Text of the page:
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While writing javascript, one can define a method in 3 different ways.

1] A function in global namespace

function doSomething();

2] A function that is member of a function

function Clazz() {}
Clazz.doSomething = function(){};

3] A function that is memeber of the instance of function

function Clazz() {}
Clazz.prototype.doSomething = function(){};

Depending upon the code organization, one can choose one of the above methods over others.

But purely from performance standpoint which is the most efficient one? (especially between 1 and 2)

Will your answer be different if doSomething has arguments?

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You can also use the module pattern –  sje397 Jul 20 '10 at 7:46
It doesn't seem to me that this Q needs to be a wiki, unless it's your preference. –  JAL Jul 20 '10 at 7:48
I don't know, what's the norm for ticking 'community wiki' box. I assumed it's always better to tick it, so that others can modify any inaccuracies in the questions. If there are any guidelines, I would love to know. Thanks. –  Jayesh Jul 20 '10 at 11:43
Community Wiki is for questions that don't have a definite right or wrong answer, like 'what is your favorite framework and why?'. Members of sufficiently high rep (>2000) can edit any questions and answers, regardless. Members don't receive rep points for votes in a CW question, the question or the answers, so generally it's best to only use them for subjective/discussion type questions. Your question is about performance, which is pretty concrete and fits as a normal SO question. –  JAL Jul 20 '10 at 18:11
You forget #4: A function can be declared inside another function and it will have local scope. This is also the fastest. –  bluesmoon Jul 21 '10 at 6:50

4 Answers 4

up vote 2 down vote accepted

From a pure performance POV, 1 should be the fastest. The reason being that it would require less work to setup the scope chain & execution context. Also if you access any global variables from within the function, the resolution will be fastest with 1, again simply because of the depth of scope chain. As a general rule further up (near to the global) an object is in the scope, the faster it is. for the same reason accessing property a.b will be faster than accessing a.b.c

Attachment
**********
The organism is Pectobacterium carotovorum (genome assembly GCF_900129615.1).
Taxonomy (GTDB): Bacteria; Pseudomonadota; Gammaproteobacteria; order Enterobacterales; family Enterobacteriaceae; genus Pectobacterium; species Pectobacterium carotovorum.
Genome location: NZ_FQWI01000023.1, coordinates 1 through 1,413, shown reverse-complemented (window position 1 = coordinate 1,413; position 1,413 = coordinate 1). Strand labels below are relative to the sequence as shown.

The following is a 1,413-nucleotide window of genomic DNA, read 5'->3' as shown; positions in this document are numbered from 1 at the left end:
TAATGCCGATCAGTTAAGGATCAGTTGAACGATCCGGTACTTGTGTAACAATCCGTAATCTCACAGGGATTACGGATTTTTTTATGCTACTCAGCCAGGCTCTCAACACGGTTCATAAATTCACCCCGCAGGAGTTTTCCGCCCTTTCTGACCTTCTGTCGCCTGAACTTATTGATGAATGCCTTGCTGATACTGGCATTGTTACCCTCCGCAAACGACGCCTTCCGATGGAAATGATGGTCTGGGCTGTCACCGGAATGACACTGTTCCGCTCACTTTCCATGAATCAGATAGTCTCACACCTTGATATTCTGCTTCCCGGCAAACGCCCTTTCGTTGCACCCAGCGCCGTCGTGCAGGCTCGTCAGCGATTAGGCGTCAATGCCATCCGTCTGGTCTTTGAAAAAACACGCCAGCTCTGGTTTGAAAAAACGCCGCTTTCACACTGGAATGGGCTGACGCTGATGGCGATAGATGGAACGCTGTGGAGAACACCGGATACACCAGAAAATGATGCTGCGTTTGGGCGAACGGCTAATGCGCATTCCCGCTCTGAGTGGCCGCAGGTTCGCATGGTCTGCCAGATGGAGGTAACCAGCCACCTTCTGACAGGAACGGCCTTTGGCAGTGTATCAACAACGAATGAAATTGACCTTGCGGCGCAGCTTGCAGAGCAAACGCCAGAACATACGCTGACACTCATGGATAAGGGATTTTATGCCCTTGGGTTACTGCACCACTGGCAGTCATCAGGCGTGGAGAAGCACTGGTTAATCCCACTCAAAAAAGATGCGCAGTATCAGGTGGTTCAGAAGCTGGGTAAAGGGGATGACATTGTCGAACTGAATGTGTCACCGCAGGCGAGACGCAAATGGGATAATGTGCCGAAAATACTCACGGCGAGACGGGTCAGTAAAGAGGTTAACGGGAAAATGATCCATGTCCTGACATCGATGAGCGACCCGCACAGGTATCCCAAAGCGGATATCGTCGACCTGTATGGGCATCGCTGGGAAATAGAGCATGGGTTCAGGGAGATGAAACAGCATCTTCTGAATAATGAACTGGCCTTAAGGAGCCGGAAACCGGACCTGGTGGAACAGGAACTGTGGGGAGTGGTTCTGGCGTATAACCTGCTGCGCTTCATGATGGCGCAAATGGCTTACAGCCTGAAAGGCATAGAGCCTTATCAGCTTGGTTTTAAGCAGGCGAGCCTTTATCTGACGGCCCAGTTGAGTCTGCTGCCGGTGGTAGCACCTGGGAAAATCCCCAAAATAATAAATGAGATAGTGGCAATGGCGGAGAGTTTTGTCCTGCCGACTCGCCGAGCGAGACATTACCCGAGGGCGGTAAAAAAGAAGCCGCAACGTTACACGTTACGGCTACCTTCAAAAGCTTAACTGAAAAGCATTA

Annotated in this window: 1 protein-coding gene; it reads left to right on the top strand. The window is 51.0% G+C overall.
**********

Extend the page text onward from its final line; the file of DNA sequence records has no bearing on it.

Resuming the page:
The performance gain might not be too much in case of a simple function call, however it can mount up if say you call the function n a loop.

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This is not entirely correct. The global scope is slower than a local scope. –  bluesmoon Jul 21 '10 at 6:48

None of those declarations do the same thing and aren't interchangeable, what kind of comparison do you expect? It's like asking if it's faster to instantiate 10 variables or an array with 10 items: one is fastest, but the result is not the same.

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You cannot compare performance between the function declarations,

For example add(a,b) functions declared in all the 3 places give the same performance. performance matters by how you write your code, not by where you declare your functions...

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scope chain does matter –  Lauri Jul 20 '10 at 9:00

you are missing the most optimized one:

var x = function(){}

When javascript sees the definition:

function x(){}

It then converts it into the former form. If you do it that way in the first place there is a negligable speed up. But for the sake of answering your question, this is the most optimal.

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Does it make any difference with modern browsers unless you're declaring millions of functions? –  tstenner May 25 '11 at 11:48
Nothing that you would notice. Hope the answer was useful :-) –  Lloyd Moore Jun 11 '11 at 13:05

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